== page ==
German Researchers Report Breakthrough on Childhood Cancer | Germany| News and in-depth reporting from Berlin and beyond | DW | 12.01.2009
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German Researchers Report Breakthrough on Childhood Cancer

A team of German researchers have discovered a cellular gene protein which could hold a clue to future treatments of a childhood cancer called neuroblastoma.

A child cancer patient in hospital with her mother

The discovery offers hope for sick children and their families

Neuroblastoma, the most common cancer in young children, results when neural crest cells continue to divide and differentiate. Normally, neural crest cells stop dividing. But neuroblastoma lose this capacity, and they go on to spawn deadly neuroblastoma cells.

Now for the first time, researchers at Wuerzburg University in Germany have isolated the so-called AURKA gene which scientists know nurtures another gene called MYCN, which is a key culprit in the spread of neuroblastoma tumours.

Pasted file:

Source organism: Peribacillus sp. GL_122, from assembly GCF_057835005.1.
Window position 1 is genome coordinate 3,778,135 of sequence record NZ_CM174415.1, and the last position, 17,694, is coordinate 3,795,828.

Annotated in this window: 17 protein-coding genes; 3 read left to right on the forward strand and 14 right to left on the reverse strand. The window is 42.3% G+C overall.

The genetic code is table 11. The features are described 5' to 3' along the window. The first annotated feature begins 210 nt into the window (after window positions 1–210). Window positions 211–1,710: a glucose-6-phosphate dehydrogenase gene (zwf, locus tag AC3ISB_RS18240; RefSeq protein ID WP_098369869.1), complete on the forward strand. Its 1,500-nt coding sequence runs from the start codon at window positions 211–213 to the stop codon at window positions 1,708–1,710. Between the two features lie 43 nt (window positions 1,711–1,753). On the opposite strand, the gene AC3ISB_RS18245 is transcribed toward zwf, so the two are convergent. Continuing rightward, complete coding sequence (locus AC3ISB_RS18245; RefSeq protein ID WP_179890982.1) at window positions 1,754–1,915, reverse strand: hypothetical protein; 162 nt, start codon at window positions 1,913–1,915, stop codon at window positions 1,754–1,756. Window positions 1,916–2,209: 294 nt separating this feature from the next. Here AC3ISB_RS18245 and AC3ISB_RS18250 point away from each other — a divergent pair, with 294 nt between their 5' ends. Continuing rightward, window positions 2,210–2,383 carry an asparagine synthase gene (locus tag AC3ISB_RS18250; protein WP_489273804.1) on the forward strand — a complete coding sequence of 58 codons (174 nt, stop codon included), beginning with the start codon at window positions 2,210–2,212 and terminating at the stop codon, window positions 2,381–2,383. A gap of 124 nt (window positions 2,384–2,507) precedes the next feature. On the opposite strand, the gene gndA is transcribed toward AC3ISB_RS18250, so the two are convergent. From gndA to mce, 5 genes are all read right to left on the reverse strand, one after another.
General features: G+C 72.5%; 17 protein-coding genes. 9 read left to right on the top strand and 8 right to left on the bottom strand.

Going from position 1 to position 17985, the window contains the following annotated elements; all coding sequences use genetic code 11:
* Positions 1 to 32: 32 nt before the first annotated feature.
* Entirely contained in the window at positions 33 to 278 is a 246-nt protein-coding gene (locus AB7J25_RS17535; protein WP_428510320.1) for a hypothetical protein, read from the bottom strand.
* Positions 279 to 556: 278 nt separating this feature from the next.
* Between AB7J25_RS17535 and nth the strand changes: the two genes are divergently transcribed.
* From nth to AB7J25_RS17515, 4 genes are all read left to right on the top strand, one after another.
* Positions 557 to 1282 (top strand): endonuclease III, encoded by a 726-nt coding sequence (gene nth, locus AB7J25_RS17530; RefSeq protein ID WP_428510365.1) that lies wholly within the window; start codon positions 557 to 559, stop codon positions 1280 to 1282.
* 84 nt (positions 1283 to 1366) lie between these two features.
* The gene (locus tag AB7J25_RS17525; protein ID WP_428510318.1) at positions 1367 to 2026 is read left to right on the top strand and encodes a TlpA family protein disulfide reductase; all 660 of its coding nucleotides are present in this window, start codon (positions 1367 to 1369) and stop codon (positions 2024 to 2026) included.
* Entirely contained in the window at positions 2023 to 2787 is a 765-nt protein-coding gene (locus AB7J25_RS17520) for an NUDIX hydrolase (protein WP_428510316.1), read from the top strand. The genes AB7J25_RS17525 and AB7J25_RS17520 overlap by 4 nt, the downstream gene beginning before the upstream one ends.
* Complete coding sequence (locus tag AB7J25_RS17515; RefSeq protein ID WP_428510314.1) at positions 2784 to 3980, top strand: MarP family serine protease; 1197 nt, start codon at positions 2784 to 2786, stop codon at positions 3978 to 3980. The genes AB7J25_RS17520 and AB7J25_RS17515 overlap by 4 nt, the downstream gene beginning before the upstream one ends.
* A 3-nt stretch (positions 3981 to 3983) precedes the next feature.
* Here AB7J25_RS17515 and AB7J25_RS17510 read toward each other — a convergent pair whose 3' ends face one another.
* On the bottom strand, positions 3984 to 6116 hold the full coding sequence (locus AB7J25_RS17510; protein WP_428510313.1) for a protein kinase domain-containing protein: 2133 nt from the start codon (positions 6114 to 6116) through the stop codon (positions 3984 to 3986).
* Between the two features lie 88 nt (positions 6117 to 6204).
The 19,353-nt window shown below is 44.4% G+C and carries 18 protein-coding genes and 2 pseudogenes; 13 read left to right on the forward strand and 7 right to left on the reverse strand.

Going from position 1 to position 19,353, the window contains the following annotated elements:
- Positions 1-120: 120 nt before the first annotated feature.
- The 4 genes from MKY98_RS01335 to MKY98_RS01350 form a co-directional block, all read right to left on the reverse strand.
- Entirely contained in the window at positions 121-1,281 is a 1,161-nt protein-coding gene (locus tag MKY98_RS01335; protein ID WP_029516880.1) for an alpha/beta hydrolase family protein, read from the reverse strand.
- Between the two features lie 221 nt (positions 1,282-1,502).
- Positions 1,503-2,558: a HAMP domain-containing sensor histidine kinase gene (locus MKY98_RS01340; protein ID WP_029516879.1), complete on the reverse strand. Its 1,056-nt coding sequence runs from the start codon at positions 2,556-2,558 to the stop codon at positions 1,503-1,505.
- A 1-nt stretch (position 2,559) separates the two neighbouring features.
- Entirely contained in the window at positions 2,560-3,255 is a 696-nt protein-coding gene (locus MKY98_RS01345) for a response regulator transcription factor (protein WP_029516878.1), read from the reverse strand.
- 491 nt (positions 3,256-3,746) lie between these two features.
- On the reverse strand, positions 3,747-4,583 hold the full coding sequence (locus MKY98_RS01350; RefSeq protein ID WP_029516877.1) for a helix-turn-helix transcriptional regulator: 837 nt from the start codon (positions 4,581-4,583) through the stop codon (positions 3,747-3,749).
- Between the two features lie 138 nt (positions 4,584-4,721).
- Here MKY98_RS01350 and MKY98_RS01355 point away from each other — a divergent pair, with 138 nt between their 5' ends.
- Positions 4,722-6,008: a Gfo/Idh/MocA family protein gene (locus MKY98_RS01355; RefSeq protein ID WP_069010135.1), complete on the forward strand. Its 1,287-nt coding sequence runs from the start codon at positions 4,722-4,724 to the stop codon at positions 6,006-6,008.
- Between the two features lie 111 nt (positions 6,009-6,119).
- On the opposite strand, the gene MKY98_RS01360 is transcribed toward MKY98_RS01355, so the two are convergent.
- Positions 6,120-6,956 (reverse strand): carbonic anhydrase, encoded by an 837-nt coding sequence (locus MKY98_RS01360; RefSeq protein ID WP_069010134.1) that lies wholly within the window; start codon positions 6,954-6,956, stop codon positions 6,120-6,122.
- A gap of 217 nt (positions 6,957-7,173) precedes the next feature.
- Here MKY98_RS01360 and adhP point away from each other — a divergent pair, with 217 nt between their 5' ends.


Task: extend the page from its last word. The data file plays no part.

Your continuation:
"We speculated that genes that are expressed in a MYCN dependent manner might be required specifically for the growth of MYCN-amplified neuroblastomas and that MYCN-amplified neuroblastomas might depend not only on N-Myc itself, but also on upstream regulatory factors or downstream target genes," explained senior study author, Dr. Martin Eilers, from the University of Wuerzburg.

Hope for new treatments

Dr. Eilers and colleagues performed a genetic screen of nearly 200 genes that are dependent on amplified MYCN in human neuroblastoma or are direct targets of Myc.

"Our results show that stabilization of N-Myc is a critical oncogenic function of Aurora A in childhood neuroblastoma; the challenge will now be to find ways to interfere with this function in order to find new approaches for the therapy of these tumours," said Dr. Eilers. "The findings also suggest that the current views about why Aurora A is oncogenic may need to be re-evaluated."

Neuroblastoma accounts for 15 percent of childhood cancer deaths, with just a 40 percent survival rate even though it only causes about 7 percent of all pediatric cancers.

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